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Searching for evidence: Critical appraisal

LKC Searching for evidence guide includes literature searching & reviews, evidence based practice resources and research support

Tips for appraising literature

Some quick tips to get you started. Use the links below for more detailed information and resources.

  • Read the full article, don't just rely on the abstract
  • Does the article or study pose an answerable clinical question and does it match your question?
  • Identify the study type or methodology - there are different appraisal tools for different types of studies
  • Identify the appraisal criteria for the type of study
  • Determine if the study methodology is valid, what are the results of the study and are the results themselves valid?
  • Are there associated reporting guidelines for the study?
  • What if you can't identify the study type or methodology from the article?
    • Check the database in which the article is indexed (eg Medline, PubMed, CINAHL, Embase, Psycinfo, AustHealth, etc). The full database reference may state what type of study methodology was used
    • Contact the author if their details are available. If details like email are not on the database record, try their affiliated organisation's website
    • If you can't find the article indexed in a research database, try the journal publisher's website or the author's work or personal website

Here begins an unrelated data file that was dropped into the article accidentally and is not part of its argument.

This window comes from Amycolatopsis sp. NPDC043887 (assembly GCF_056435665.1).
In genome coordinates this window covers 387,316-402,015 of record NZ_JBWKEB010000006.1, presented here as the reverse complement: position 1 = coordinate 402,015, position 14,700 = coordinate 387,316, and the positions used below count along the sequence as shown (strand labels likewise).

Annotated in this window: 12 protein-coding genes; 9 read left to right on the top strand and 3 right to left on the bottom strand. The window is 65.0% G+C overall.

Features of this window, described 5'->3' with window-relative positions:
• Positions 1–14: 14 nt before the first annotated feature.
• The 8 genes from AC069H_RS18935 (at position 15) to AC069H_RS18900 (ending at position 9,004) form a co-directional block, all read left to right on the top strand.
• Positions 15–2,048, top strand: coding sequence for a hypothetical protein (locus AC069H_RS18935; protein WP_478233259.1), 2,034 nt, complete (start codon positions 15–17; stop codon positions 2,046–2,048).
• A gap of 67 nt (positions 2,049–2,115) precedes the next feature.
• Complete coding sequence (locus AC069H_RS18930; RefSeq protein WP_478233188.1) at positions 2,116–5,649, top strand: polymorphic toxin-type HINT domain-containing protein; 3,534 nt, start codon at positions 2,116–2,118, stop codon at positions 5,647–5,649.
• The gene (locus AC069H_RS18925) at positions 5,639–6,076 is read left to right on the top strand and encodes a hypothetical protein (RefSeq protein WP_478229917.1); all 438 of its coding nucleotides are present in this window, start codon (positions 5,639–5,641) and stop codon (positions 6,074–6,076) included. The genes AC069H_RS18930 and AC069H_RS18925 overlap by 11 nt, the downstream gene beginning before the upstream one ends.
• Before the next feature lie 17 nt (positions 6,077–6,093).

Other aspects to consider.

  • How recently the article was published
  • Does the journal publisher use a peer-review process? How do they undertake this process?
  • Is the journal listed on Scimago Journal & Country Rank list (link below)? Look for journal titles with a Q1 or Q2 percentile rating
  • Is the journal and the article indexed in a well known and reputable database, eg PubMed, Medline, etc. Journal publisher websites may list which databases index their journal
  • Is the journal on a black list or predatory journals / publisher list?
  • Has the article been cited or reviewed in other published articles, studies or systematic reviews?
    • Note, how often an article is cited does not necessarily reflect either its quality or impact
  • Has the article been retracted or withdrawn?
  • Should you use a journal's impact factor (JIF) to appraise your article?
    • Impact factor is a measure of how often the average article in a specific journal has been cited in the previous 2 years and is used for ranking of journals
    • Use JIF cautiously when appraising your article. Impact factor applies to the journal title, rather than specific articles. It may be more meaningful to compare impact factors of journals in the same subject area
    • Many journal websites will list the impact factor and review process on their websites

Critical appraisal books

Some books to help you with critical appraisal. Contact LKC to borrow copies.

Contact us

CKN access

How to critically appraise articles

(by Idaho State University Library)

Contact LKC for further assistance locating articles, searching or for literature review resources.

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